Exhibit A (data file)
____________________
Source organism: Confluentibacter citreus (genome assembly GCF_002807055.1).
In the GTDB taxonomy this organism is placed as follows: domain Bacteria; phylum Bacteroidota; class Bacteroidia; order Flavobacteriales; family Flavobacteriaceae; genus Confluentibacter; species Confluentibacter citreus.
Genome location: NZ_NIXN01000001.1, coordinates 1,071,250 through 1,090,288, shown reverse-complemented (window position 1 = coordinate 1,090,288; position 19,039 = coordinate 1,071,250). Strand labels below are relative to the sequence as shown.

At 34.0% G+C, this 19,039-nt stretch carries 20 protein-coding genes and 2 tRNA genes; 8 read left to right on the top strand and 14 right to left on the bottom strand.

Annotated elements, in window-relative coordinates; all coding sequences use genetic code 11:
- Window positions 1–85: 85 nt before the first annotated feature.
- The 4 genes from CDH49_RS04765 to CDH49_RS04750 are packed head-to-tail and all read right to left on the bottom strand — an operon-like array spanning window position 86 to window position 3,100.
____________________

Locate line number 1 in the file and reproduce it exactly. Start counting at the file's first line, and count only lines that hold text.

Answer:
Source organism: Confluentibacter citreus (genome assembly GCF_002807055.1).